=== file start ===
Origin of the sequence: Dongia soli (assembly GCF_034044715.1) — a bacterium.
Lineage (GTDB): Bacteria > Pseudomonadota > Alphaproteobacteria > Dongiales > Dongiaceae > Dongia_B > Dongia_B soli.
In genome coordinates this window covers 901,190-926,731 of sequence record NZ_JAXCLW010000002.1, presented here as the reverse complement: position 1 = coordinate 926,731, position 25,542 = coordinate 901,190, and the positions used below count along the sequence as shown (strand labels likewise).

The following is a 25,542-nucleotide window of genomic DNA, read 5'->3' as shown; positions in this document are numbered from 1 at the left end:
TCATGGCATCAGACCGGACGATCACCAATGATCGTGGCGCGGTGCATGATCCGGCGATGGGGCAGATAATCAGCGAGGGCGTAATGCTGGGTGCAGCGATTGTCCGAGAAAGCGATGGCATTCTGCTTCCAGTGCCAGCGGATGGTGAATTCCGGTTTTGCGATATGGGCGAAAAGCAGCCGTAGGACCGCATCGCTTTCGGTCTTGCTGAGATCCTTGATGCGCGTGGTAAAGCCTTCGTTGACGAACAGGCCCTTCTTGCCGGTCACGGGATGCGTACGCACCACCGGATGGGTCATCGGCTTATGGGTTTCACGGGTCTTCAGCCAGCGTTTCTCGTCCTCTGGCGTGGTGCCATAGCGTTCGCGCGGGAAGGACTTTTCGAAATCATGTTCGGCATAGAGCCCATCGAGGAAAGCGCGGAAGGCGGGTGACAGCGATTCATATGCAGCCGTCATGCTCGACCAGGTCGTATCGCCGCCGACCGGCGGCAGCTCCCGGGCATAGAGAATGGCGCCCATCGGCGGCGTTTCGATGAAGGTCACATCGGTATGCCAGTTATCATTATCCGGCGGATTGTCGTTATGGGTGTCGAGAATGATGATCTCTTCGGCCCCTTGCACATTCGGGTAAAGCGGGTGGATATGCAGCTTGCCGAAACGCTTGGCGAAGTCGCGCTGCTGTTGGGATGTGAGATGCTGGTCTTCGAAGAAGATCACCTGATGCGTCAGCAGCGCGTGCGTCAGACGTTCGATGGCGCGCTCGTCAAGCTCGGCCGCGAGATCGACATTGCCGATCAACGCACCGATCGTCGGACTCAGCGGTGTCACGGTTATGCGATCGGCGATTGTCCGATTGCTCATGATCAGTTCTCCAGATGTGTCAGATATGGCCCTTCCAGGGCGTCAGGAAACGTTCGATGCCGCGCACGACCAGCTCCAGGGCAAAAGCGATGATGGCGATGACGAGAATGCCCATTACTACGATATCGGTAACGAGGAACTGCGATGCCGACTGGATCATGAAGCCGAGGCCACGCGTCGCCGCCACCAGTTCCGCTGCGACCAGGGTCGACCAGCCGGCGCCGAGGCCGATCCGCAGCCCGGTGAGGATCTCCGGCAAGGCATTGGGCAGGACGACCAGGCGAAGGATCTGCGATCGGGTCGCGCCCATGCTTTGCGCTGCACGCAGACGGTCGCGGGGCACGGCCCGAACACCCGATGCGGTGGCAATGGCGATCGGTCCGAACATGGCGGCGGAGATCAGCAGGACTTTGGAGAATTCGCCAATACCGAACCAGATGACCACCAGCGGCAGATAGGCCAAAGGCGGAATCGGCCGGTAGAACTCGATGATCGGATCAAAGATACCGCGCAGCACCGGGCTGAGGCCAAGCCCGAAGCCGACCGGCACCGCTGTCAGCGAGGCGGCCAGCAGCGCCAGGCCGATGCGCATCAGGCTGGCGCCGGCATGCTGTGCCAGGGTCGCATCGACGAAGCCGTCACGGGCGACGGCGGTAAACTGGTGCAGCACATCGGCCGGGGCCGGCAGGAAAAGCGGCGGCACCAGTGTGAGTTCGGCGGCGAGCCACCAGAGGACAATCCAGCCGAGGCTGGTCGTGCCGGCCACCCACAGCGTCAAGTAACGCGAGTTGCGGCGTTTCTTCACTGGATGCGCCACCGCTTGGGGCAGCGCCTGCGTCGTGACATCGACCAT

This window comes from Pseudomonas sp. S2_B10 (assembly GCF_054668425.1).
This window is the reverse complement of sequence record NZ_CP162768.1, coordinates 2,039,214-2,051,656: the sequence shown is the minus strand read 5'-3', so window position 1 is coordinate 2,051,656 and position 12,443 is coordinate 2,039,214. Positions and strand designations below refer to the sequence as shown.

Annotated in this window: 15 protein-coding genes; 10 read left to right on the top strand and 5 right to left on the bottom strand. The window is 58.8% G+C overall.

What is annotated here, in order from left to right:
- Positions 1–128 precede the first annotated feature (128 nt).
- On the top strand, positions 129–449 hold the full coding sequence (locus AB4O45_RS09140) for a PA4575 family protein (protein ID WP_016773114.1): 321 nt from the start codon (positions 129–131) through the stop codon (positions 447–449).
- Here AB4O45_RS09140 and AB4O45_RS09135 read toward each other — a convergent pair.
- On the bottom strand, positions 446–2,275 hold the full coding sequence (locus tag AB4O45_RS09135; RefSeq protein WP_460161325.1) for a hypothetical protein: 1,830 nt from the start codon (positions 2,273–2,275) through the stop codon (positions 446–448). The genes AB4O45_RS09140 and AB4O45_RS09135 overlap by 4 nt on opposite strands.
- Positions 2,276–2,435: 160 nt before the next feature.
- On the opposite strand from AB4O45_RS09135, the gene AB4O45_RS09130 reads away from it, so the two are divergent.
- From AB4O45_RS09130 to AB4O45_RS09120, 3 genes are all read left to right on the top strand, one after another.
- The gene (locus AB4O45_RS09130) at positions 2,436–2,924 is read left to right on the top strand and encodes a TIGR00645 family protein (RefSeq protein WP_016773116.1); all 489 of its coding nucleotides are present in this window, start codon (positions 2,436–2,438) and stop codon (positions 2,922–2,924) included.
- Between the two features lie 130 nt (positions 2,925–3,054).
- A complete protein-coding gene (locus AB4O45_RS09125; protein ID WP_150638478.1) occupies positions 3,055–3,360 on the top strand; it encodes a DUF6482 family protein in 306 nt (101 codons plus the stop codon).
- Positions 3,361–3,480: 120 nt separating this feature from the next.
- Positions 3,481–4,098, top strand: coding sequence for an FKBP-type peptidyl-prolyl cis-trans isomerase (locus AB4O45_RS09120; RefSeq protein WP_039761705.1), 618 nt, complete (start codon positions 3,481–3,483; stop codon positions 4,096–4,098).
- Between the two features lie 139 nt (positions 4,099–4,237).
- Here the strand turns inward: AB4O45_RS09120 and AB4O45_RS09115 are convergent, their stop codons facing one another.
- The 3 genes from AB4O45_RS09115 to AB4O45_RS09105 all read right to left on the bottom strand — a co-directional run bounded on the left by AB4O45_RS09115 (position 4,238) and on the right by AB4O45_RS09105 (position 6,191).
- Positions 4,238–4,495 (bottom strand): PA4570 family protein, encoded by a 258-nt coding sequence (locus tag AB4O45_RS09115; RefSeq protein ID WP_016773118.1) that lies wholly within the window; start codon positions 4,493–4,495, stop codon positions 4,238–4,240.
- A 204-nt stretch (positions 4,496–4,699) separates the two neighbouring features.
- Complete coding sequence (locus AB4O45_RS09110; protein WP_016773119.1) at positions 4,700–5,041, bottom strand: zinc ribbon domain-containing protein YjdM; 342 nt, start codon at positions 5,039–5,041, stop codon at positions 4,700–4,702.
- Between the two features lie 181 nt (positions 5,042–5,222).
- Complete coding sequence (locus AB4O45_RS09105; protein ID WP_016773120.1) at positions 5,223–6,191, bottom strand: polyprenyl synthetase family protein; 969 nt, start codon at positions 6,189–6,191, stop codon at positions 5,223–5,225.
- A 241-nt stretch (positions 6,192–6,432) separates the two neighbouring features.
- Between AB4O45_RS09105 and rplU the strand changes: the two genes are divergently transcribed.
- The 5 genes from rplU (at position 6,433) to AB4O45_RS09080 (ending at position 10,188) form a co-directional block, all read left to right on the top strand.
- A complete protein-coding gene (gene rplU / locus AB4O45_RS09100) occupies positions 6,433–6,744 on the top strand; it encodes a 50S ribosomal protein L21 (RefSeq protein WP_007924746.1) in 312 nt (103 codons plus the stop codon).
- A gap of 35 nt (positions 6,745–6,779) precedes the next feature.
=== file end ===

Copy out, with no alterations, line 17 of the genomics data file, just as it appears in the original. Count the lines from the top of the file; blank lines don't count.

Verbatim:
- The gene (locus AB4O45_RS09130) at positions 2,436–2,924 is read left to right on the top strand and encodes a TIGR00645 family protein (RefSeq protein WP_016773116.1); all 489 of its coding nucleotides are present in this window, start codon (positions 2,436–2,438) and stop codon (positions 2,922–2,924) included.